SpaceX: Elon Musk Reveals Future Price Plan for a Return Ticket to Mars
Ready to start a new life on Mars? Elon Musk, the tech entrepreneur vying to send humans to the red planet within the next decade, claimed on Monday that the cost of a ticket will one day enable “most people in advanced economies” to feasibly give up their Earth-bound dwellings and move to Mars.
The SpaceX CEO stated via Twitter that he’s “confident” moving to Mars will one day cost $500,000 for a return ticket, possibly dropping further to below $100,000. These figures, Musk explained, are “very dependent on volume.” It comes as SpaceX is working to complete the Starship, a fully reusable stainless steel vehicle designed to comfortably transport around 100 humans to Mars and even beyond. The Starship uses liquid oxygen and methane to power its Raptor engines, meaning humans can set up a propellant plant on Mars to create more fuel and return to Earth. Musk claimed on Monday that “there’s a path” to building the Starship for less than the Falcon 9 SpaceX currently uses to send satellites into space, estimated to cost $62 million.
See more: SpaceX Has a Bold Timeline for Getting to Mars and Starting a Colony
Part of Musk’s plan is to make the cost of upping sticks and moving to Mars as attractive as possible, as Mars will need large numbers of people to help develop a sustainable colony. Musk said at the 2016 International Astronautical Congress that “Mars would have labor shortage for a long time so jobs wouldn’t be in short supply.” To make the offer attractive, Musk explained that the company would have to bring the cost of moving down to the median cost of a house in the United States of around $200,000. Reaching this figure, Musk said, would mean “the probability of establishing a self-sustaining civilization is very high.”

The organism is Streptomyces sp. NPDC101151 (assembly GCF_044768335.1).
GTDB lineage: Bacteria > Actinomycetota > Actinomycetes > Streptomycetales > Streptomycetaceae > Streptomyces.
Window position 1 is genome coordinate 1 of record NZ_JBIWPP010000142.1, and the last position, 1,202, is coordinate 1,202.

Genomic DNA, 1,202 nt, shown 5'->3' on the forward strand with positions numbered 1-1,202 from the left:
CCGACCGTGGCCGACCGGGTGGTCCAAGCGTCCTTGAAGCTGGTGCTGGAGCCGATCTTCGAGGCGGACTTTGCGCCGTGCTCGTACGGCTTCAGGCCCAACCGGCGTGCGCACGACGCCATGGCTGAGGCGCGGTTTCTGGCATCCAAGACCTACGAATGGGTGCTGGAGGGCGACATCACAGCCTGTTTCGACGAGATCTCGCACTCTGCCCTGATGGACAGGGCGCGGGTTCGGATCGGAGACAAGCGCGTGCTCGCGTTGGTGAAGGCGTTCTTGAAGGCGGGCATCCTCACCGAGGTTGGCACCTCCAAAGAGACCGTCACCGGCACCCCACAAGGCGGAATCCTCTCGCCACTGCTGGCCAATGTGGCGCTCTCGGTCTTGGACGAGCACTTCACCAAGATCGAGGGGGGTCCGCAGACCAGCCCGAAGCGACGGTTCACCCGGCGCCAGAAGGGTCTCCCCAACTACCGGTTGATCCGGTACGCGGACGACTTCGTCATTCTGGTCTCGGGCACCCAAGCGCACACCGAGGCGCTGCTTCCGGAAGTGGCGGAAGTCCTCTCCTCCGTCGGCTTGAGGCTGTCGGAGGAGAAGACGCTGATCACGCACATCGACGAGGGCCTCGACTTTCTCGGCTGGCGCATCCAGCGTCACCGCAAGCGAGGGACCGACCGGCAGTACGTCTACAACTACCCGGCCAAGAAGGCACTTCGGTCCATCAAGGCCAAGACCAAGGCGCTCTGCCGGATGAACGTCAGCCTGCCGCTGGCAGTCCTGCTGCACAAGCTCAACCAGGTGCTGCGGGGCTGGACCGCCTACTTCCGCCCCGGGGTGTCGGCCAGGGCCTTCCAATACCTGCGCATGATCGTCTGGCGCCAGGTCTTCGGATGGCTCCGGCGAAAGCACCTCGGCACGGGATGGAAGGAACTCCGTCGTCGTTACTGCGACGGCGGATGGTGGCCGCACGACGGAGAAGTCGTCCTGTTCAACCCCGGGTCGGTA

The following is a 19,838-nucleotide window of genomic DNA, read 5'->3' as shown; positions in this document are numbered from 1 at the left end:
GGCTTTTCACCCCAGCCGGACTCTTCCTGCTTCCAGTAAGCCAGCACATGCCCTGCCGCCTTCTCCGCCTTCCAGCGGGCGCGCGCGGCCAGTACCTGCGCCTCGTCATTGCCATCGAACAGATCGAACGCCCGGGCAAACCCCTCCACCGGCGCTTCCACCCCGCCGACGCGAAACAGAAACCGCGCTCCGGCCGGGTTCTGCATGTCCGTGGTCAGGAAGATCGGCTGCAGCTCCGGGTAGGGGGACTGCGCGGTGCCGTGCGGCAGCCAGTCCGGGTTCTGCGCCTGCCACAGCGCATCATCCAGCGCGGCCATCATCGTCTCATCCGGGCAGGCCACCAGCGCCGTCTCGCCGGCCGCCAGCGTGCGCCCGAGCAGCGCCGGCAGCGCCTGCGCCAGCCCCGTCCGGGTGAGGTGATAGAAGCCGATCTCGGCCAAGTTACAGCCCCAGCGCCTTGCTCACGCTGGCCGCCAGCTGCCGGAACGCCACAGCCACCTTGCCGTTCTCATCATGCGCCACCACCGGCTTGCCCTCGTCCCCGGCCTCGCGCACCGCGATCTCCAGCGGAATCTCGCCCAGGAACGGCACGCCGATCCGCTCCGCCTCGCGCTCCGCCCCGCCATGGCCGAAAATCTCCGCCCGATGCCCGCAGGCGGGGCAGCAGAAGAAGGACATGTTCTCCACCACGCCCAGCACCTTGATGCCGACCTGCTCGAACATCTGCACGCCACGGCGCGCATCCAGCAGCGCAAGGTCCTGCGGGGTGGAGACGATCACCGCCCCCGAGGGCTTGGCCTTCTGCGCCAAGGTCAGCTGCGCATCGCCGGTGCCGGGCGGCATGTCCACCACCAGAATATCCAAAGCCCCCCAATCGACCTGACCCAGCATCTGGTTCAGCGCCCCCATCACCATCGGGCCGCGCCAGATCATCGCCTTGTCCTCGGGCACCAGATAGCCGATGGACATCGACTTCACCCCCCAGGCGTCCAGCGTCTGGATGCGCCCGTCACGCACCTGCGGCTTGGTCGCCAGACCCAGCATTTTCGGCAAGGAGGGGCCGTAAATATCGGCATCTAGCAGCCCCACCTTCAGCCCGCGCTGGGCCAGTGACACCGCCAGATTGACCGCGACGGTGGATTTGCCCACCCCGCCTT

SpaceX aims to send the first people to Mars as early as 2024. The trip is likely to take somewhere around three to six months. The company’s 2017 design for the Starship included a cargo area with 825 cubic meters of pressurized volume, with 40 cabins that could fit six people at the very maximum for 240 people total. The first visitors would be tasked with setting up systems like recycling, energy, and surface mobility before turning their attention to building out into multiple Martian cities.
The company completed a test firing of its Raptor engine this month. It now plans to complete short “hop tests” with a miniature Starship “hopper” design before targeting an orbital prototype for 2020.
While the ship itself is making fast progress, it could be a long time before SpaceX’s grander Mars city idea takes shape. Lewis Dartnell, a research scientist at the University of Westminster, told Inverse in October that it will “probably be more like 50-100 years” before enough people move to Mars to create sustainable towns.